Baidu bags China’s first fully driverless robotaxi licenses

The permits, awarded by the southwestern municipality of Chongqing and the central city of Wuhan, allow commercial robotaxis to offer rides to the public without human safety drivers in the car. They come into effect on Monday

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By Reuters

BEIJING, Aug 8 (Reuters) – China search engine giant Baidu Inc said on Monday it has obtained permits to operate fully driverless robotaxi services on open roads from two Chinese cities, the first of their kind in the country.

The permits, awarded by the southwestern municipality of Chongqing and the central city of Wuhan, allow commercial robotaxis to offer rides to the public without human safety drivers in the car. They come into effect on Monday.

Baidu said they marked a “turning point” in China’s policy-making towards autonomous driving.

“These permits have deep significance for the industry,” Wei Dong, chief safety operation officer of Baidu’s Intelligent Driving Group, told Reuters in an interview. “If we think of the exploration of space, this moment is equal to landing on the moon.”

At first, Baidu will deploy a batch of five fee-charging robotaxis in each city, where they will be allowed to operate in designated areas from 9 a.m. to 5 p.m. in Wuhan and 9:30 a.m. to 4:30 p.m. in Chongqing, the company said in a statement.

The service areas span 30 square km (11.58 square miles) in Chongqing’s Yongchuan District and 13 sq km in the Wuhan Economic & Technological Development Zone.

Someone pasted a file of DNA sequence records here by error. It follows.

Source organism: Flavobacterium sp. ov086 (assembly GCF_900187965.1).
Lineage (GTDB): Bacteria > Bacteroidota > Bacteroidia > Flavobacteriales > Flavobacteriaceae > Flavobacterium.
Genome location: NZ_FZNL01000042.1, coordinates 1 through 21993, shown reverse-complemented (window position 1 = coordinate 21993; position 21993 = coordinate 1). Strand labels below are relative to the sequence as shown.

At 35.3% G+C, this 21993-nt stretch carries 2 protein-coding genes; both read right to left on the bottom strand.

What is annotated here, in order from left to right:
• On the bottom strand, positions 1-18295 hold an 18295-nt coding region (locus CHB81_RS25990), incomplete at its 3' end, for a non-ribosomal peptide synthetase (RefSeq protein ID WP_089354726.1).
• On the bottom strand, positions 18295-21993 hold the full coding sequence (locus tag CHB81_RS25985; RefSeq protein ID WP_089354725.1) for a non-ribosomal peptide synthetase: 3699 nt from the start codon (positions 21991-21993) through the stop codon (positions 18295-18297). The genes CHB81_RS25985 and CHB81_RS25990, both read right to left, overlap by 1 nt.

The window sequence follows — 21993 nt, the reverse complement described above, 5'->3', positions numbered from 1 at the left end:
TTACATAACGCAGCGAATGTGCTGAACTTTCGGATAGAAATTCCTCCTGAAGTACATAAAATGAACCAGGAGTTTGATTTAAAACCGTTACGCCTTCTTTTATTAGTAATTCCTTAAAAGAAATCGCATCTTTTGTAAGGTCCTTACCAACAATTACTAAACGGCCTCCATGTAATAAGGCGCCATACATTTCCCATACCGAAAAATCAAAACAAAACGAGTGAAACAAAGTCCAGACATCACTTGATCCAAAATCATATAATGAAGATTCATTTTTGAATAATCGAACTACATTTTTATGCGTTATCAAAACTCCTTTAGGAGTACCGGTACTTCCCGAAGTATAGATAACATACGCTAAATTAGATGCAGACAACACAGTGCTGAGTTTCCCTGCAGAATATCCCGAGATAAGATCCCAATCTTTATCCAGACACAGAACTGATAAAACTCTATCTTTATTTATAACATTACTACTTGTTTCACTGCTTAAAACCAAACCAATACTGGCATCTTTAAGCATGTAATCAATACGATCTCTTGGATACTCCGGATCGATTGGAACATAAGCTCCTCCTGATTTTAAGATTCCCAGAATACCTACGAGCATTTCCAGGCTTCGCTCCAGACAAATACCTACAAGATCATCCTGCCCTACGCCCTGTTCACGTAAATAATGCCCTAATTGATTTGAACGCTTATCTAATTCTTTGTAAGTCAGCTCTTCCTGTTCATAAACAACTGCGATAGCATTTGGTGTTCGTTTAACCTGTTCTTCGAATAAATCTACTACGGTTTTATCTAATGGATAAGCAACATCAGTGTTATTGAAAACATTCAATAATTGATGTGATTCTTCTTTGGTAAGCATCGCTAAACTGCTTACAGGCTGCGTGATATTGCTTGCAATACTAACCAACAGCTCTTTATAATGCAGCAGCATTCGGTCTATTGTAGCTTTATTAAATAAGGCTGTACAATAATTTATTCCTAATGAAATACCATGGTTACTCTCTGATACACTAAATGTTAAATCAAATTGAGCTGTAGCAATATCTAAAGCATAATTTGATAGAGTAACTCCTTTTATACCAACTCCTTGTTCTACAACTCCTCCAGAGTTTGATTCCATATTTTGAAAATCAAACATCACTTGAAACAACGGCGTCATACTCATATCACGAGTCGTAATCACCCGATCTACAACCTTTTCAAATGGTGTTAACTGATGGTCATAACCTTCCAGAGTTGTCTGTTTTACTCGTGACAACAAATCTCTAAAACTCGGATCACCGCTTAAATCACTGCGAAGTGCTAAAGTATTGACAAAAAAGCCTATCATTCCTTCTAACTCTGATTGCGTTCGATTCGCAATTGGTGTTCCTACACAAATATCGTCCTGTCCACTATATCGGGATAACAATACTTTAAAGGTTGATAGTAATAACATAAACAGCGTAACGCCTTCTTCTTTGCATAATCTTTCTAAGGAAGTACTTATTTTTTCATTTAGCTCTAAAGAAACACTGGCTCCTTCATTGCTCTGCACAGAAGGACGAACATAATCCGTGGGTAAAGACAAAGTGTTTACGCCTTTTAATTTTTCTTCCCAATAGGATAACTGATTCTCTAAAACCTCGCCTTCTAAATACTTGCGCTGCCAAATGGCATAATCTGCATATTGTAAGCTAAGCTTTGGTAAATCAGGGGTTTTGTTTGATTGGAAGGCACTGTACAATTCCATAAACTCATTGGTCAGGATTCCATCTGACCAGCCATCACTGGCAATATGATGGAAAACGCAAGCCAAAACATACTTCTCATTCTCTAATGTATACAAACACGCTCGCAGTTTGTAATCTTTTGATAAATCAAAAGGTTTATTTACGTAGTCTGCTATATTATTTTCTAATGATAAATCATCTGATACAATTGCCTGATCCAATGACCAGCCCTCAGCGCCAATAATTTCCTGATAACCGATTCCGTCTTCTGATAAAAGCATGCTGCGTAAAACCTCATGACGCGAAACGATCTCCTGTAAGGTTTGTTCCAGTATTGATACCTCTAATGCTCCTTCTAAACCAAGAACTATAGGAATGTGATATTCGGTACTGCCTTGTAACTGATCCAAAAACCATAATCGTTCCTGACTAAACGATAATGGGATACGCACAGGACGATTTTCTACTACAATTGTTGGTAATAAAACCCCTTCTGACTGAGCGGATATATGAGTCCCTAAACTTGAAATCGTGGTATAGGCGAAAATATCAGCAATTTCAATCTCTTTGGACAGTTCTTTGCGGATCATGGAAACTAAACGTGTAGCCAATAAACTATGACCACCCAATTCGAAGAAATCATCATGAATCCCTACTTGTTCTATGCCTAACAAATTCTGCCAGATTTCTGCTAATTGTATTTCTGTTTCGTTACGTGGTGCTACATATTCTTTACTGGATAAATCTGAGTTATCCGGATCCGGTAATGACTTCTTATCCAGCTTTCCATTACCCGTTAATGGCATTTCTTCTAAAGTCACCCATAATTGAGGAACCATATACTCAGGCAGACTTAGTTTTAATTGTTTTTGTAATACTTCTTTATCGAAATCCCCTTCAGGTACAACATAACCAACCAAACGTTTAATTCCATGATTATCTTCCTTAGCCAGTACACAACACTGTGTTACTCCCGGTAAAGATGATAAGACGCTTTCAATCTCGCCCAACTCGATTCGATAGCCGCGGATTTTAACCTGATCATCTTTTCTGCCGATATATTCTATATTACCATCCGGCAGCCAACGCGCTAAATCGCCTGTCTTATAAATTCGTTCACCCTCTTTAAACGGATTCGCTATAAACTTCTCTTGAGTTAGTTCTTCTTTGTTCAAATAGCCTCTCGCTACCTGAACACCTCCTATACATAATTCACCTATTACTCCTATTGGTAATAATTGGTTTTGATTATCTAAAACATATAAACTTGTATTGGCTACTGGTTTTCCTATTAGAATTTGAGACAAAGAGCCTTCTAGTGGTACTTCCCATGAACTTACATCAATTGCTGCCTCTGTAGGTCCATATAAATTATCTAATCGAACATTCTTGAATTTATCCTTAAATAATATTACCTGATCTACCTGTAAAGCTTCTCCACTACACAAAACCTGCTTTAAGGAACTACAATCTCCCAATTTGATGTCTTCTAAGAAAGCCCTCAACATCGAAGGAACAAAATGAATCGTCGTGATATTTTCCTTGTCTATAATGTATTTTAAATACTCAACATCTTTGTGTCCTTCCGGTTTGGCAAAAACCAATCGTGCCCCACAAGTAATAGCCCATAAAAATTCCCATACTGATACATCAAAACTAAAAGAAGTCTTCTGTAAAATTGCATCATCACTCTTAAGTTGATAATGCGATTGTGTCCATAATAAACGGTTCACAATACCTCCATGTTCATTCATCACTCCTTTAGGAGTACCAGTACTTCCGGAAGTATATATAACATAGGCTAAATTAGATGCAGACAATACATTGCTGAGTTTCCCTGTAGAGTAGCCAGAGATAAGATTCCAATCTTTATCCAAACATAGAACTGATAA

In April, Baidu’s Apollo and Toyota Motor Corp-backed Pony.ai said that they received permits in Beijing to deploy robotaxis without safety drivers in the driver’s seat on open roads within a 60 sq km area. But the Beijing permits still require them to have a safety driver in the passenger seat. These services have started.

Baidu is also in talks with local governments in Beijing, Shanghai and Shenzhen, to secure licenses within a year to test fully-driverless and unpaid robotaxis in those cities, according to Wei.

China’s efforts to fast-track autonomous vehicle trials and permits come as U.S. regulators are also pushing ahead with milestone-setting autonomous driving policies.

FILE PHOTO: Men interact with a Baidu AI robot near the company logo at its headquarters in Beijing, China April 23, 2021. REUTERS/Florence Lo/File Photo

In January, self-driving company Cruise received a permit from the California Public Utilities Commission that allows it to offer paid and fully driverless rides from 10 p.m. to 6 a.m. in select streets in San Francisco.

Apollo Go, Baidu’s robotaxi service, has operated over 1 million rides across 10 Chinese cities since its launch in 2020.

Baidu has not reported any problems with the service and has not given a breakdown for how much it has invested in the project.

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